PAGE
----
Social Stress + Darkness = Increased Anxiety
New study published in Biological Psychiatry
Philadelphia, PA, October 23, 2007 – Just in time for Halloween, researchers are releasing new data that show darkness increases the impact of social stress, in an article scheduled for publication in the November 15th issue of Biological Psychiatry. As children and adults alike gear up for the anticipation and excitement of this "spooky" holiday, this study lends a further understanding to our inherent fear of the dark.
Grillon and colleagues at the National Institute of Mental Health sought to examine whether stress increases unconditioned fear in humans. To do this, they measured the startle reflex of healthy volunteers in either light or dark conditions, and after either a socially stressful situation of public speaking, or after a period of relaxation. The startle response is a sensitive tool for measuring anxiety levels, and in this study, was measured when volunteers were presented with white noise stimuli via headphones. The authors found that the startle response was boosted when the volunteers were in complete darkness, and this effect was more pronounced after the stressor.
Dr. Christian Grillon, lead author on the project, explains, "Because stress has been linked to the precipitation of emotional disturbances, sometimes to a pathological level, it is important to understand how stress affects our brain and behavior." He adds, "We report that a mild acute stress or increases subsequent experimental anxiety in healthy subjects. The demonstration of stress-induced anxiety in the laboratory is important because it provides how stress alters nervous system function."
John H. Krystal, M.D., Editor of Biological Psychiatry and affiliated with both Yale University School of Medicine and the VA Connecticut Healthcare System, comments, "The authors show that social stress and darkness interact to increase the startle response. The refinement of this research method may help us to understand how threatening contexts and stressful social interactions interact at a mechanistic level to contribute to anxiety disorders." Although this work is performed to further the scientific community’s understanding of anxiety disorders, nearly all of us have felt scared or anxious in the dark at one time or another. So, the next time you check for monsters in the closet before climbing into bed, or when you peer into the dark bushes before your next "trick-or-treat," just remember that it's normal to jump when someone shouts "Boo!"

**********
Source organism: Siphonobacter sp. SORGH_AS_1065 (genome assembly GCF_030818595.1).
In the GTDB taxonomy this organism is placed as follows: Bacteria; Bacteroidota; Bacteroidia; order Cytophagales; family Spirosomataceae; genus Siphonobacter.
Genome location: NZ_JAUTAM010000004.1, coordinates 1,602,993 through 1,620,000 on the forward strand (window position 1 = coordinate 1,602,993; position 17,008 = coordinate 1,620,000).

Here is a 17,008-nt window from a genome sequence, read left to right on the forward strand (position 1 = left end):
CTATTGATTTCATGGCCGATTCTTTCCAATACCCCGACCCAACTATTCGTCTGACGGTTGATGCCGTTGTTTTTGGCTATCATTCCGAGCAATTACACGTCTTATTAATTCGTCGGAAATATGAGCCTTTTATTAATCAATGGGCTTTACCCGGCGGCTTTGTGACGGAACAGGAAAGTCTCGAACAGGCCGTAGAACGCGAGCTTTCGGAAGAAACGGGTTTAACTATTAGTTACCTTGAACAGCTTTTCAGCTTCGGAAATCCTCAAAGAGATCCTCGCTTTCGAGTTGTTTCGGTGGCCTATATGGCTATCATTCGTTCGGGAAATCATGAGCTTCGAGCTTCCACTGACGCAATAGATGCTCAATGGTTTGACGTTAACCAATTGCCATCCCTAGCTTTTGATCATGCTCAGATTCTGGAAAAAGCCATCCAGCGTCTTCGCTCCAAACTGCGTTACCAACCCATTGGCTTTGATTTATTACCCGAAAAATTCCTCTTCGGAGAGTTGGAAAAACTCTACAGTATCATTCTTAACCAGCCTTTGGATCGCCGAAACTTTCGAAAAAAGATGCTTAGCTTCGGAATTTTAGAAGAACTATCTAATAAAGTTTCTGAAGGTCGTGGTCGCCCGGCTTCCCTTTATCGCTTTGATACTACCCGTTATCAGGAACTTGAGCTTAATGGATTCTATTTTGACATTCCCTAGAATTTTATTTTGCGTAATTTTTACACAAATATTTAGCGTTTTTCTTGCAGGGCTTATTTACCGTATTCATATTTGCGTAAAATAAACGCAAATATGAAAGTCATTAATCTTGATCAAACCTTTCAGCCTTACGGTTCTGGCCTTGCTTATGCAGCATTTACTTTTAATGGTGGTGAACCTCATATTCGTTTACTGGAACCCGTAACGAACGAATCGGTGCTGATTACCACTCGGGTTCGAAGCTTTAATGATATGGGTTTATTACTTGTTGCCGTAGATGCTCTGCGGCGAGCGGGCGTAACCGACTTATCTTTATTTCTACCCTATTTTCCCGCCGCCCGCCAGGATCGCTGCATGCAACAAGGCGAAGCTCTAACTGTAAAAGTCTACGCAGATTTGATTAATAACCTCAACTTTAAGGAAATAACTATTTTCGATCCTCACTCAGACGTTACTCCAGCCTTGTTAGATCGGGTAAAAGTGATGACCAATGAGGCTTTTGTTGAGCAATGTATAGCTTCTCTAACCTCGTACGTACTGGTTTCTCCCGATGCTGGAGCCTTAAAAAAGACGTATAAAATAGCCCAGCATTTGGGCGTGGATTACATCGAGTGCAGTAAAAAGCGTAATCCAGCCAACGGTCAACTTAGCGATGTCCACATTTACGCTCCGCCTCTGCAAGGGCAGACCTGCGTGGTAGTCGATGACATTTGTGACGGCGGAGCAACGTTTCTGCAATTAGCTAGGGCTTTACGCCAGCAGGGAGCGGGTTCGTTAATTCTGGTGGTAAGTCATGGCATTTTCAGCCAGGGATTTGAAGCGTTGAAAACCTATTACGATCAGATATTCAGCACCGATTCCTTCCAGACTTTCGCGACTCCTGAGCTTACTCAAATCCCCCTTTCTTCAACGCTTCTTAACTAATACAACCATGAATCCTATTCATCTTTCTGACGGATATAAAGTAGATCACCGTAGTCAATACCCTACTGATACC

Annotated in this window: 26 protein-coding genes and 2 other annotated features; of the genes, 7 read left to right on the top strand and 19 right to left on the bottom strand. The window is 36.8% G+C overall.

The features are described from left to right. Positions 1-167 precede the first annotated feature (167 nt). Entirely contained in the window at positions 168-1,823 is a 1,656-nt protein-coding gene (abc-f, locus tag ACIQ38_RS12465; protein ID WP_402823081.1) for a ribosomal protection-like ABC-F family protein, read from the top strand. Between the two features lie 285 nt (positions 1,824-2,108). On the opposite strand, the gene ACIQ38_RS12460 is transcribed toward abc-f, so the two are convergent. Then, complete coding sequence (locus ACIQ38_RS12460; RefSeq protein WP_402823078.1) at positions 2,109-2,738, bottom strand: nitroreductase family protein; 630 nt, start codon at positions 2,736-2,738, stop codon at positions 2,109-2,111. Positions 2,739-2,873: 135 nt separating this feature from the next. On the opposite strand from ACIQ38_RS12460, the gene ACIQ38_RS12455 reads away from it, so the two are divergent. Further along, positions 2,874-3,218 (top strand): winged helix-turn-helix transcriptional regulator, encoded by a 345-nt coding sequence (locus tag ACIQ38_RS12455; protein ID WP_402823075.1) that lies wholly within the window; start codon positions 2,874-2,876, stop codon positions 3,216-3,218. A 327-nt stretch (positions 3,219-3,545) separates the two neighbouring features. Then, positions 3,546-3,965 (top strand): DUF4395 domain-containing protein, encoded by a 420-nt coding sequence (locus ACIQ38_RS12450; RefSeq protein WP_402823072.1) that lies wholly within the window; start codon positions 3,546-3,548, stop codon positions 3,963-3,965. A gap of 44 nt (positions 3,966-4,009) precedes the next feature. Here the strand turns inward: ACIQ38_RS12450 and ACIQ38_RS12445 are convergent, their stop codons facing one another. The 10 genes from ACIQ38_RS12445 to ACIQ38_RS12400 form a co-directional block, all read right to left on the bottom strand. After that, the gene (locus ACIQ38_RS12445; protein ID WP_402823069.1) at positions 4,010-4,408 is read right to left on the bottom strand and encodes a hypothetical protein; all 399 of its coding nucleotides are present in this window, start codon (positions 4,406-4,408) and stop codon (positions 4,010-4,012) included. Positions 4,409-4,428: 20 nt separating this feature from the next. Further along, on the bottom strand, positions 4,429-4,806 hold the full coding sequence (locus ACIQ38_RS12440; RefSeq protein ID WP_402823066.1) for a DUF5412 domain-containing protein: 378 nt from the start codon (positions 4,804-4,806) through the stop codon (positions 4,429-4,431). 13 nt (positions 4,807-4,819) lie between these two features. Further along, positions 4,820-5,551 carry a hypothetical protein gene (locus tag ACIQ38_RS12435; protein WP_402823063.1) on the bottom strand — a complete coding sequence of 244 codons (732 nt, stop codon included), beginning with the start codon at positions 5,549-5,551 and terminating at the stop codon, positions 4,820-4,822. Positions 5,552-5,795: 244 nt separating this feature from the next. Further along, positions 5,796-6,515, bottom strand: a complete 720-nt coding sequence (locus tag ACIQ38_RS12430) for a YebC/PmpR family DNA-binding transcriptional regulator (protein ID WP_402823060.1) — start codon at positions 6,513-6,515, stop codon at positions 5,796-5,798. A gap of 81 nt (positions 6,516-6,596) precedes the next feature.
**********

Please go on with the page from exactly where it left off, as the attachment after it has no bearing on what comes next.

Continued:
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Notes to Editors:
The article is "Acute Stress Potentiates Anxiety in Humans" by Christian Grillon, Roman Duncko, Matthew F. Covington, Lori Kopperman and Mitchel A. Kling. Drs. Grillon, Covington, and Kopperman are affiliated with the Unit of Affective Psychophysiology, Intramural Research Program, while Dr. Duncko is with the Section on Developmental Genetic Epidemiology, Intramural Research Program, and Dr. Kling is with the Mood and Anxiety Disorder Program, all at the National Institute of Mental Health, part of the National Institute of Health, Department of Health and Human Services, in Bethesda, MD. The article appears in Biological Psychiatry, Volume 62, Issue 10 (November 15, 2007), published by Elsevier.
Full text of the article mentioned above is available upon request. Contact Jayne M. Dawkins at (215) 239-3674 or firstname.lastname@example.org to obtain a copy or to schedule an interview.
About Biological Psychiatry
This international rapid-publication journal is the official journal of the Society of Biological Psychiatry. It covers a broad range of topics in psychiatric neuroscience and therapeutics. Both basic and clinical contributions are encouraged from all disciplines and research areas relevant to the pathophysiology and treatment of major neuropsychiatric disorders. Full-length and Brief Reports of novel results, Commentaries, Case Studies of unusual significance, and Correspondence and Comments judged to be of high impact to the field are published, particularly those addressing genetic and environmental risk factors, neural circuitry and neurochemistry, and important new therapeutic approaches. Concise Reviews and Editorials that focus on topics of current research and interest are also published rapidly.
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